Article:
Back in the ’70s, the No Nukes movement was alive and well (and yours truly even attended some protests.) I did not go to this concert but I remember the event well. And my first experience of the E Street Band was in this timeframe, specifically in 1977 when Bruce was in that “can’t record due to lawsuit” limbo. His most recent album had been Born to Run- Darkness was still a year out. (Seeing all the cool bands is damn near the only benefit I can think of about being old.)
In an article in Rolling Stone called Bruce Springsteen on Why He’s Finally Releasing His Full 1979 ‘No Nukes’ Shows, the Boss says. “I had some voodoo thing about that. Film and television were relatively cool mediums, and we were a hot band. I said, ‘If you want to feel that heat, you need to be at that show.’”
According to RS, he “made a rare exception to that rule in September 1979, when he agreed to perform at two No Nukes benefit concerts at Madison Square Garden alongside Jackson Browne, Tom Petty & The Heartbreakers, Crosby, Stills & Nash, Bonnie Raitt, Jackson Browne, the Doobie Brothers, and Carly Simon.
“They were filming it,” Springsteen says. “They said, ‘You’ll have a choice of whether you’re in the movie or not.’ That meant I didn’t have to think about the cameras since I knew I could throw it away if I wanted to.” While he let the filmmakers use a few songs, most of them wound up in a vault.
Well, you’re in luck Springsteen-O-Maniacs. On November 16, a documentary called The Legendary 1979 No Nukes Concerts, is released for purchase on all digital film outlets. Three days later, it will be available as a two-CD plus DVD or two-CD plus Blu-Ray package (as well as on LP), and on the 23rd it will be up for digital rental.
The concert – held in November 1979 – did not come out of nowhere. The Three Mile Island meltdown had happened several months prior. Musicians United for Safe Energy approached Bruce to “help guarantee that Madison Square Garden would be packed for the final two shows of the five-night stand.
“That was a critical moment,” says Springsteen. “My friend Jackson Browne was very involved. He’s an activist and I was sort of a hired gun. But I was curious to see where else I could take my music, and where it would be helpful. We had enough success where I felt like I should be doing something with it, and that was where I was at that moment.”
Among other tunes, Springsteen played a then-new song, “The River,” which was basically the life story of his sister Virginia who was (somewhat uncomfortably) in the audience. “That song was a real turn in my songwriting,” says Springsteen. “I felt like I had broken through to a narrative type of songwriting that I previously hadn’t quite [figured out],” he says.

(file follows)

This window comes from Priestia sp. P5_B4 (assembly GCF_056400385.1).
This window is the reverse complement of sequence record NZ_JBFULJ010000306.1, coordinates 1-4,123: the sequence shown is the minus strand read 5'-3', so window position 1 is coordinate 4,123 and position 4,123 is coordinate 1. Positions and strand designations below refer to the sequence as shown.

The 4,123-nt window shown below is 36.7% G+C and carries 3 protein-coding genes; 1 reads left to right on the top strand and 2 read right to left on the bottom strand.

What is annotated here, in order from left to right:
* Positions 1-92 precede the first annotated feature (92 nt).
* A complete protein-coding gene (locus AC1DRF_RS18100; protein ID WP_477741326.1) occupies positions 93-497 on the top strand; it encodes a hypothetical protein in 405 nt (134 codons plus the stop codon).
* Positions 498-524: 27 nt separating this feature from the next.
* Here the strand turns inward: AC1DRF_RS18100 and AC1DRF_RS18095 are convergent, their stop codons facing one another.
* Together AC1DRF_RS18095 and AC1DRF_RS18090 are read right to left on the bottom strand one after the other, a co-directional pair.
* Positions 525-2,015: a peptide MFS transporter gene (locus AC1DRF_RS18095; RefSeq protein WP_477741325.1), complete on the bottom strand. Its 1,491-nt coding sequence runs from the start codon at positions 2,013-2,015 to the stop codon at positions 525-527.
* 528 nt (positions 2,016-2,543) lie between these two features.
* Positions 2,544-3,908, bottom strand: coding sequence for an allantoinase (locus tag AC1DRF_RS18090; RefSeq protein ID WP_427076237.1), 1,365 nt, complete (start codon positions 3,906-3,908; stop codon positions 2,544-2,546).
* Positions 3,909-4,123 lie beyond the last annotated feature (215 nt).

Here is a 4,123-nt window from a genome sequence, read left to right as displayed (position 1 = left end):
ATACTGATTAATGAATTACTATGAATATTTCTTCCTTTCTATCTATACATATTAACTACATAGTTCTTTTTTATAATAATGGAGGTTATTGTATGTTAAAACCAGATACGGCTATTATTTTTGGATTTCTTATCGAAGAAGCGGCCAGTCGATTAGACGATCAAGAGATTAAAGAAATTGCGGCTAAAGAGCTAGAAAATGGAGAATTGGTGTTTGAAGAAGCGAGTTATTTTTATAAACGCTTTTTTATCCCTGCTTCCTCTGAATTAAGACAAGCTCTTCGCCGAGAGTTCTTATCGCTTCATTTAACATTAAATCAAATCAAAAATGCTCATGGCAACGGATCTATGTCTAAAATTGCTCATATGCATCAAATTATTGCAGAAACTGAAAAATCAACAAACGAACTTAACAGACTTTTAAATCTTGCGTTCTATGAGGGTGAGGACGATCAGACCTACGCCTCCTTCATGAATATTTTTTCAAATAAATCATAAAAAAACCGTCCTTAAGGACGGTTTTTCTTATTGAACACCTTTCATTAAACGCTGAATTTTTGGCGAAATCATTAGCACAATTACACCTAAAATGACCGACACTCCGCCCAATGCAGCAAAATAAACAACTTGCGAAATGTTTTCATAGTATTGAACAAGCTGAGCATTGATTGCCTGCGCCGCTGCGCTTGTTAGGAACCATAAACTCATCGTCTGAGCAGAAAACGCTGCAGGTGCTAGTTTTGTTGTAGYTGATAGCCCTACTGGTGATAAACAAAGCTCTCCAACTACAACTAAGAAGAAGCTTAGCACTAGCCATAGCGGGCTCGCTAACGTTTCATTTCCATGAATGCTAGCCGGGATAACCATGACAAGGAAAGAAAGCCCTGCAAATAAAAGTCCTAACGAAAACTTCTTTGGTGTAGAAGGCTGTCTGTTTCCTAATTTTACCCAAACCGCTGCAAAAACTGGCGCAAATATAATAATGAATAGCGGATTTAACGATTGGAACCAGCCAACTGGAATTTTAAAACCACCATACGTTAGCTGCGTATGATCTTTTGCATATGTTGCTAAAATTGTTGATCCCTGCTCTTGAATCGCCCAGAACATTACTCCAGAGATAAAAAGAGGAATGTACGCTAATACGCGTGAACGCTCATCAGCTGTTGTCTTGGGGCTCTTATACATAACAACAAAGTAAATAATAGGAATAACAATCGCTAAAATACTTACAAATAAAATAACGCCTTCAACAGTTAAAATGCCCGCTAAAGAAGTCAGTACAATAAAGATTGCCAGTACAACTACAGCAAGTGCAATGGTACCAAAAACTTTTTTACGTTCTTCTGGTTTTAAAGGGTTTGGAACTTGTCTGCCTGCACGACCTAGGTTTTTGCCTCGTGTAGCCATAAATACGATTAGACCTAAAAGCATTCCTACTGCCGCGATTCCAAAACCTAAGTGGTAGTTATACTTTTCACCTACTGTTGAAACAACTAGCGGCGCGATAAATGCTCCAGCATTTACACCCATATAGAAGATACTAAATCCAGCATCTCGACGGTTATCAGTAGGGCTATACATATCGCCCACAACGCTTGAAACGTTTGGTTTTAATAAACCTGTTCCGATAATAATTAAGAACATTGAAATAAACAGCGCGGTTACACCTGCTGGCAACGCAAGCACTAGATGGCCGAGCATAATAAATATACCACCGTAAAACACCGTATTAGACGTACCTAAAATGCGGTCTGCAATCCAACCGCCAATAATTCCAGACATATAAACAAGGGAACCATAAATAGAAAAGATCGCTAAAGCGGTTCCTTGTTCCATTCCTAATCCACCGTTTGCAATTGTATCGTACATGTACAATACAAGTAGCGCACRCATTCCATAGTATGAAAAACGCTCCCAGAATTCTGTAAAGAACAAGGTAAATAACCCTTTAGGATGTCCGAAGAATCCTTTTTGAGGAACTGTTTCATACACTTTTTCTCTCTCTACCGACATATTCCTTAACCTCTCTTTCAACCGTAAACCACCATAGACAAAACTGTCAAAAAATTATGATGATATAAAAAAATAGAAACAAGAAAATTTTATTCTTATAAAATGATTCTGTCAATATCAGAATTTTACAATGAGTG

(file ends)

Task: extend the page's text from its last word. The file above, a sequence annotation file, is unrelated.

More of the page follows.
“That turned into Nebraska and The Ghost of Tom Joad, Devils and Dust, and so many other things. That one song birthed so many other incarnations and so much other music. It was a really critical song in my development and I knew it when I wrote it.”
The film ends with a nine-minute version of the 1961 Gary U.S. Bonds classic “Quarter to Three,” complete with false stops and Bruce collapsing on the stage James Brown-style and getting revived by Clarence Clemons and a towel-waving Steve Van Zandt. (That’s Show biz – ME)
It also made him realize once again that he erred in not allowing the band to be filmed on many other occasions back then. “I wish we had filmed all the time,” he says. “It was a mistake. It was just a young, youthful, insecure, mistake at the time. I wish we’d filmed at least every tour we’d done once. That would have been really nice.”
Looking ahead, Springsteen hopes he can return to the road next year to finally support 2020’s Letter To You with a tour. “I’m hoping,” he says. “Like a lot of people. Everyone’s hoping. We’re just trying to figure out how to do that, like everyone else. If we can, if it’s possible, we will be [touring]. If it’s just not safe or not practical, we’ll be waiting it out like everyone else. We’re waiting and doing our best to see.”
In the meantime, No Nukes will allow concert-deprived fans to experience the E Street Band at the height of their powers. “It’s wonderful,” Springsteen says. “If you missed 1975 Hammersmith Odeon, it’ll knock your socks off. And if you weren’t around in 1979, it will show you what we were all about.”
Shoutout to Rolling Stone for much of this content.
Oh, and Happy 72nd birthday, Bruce.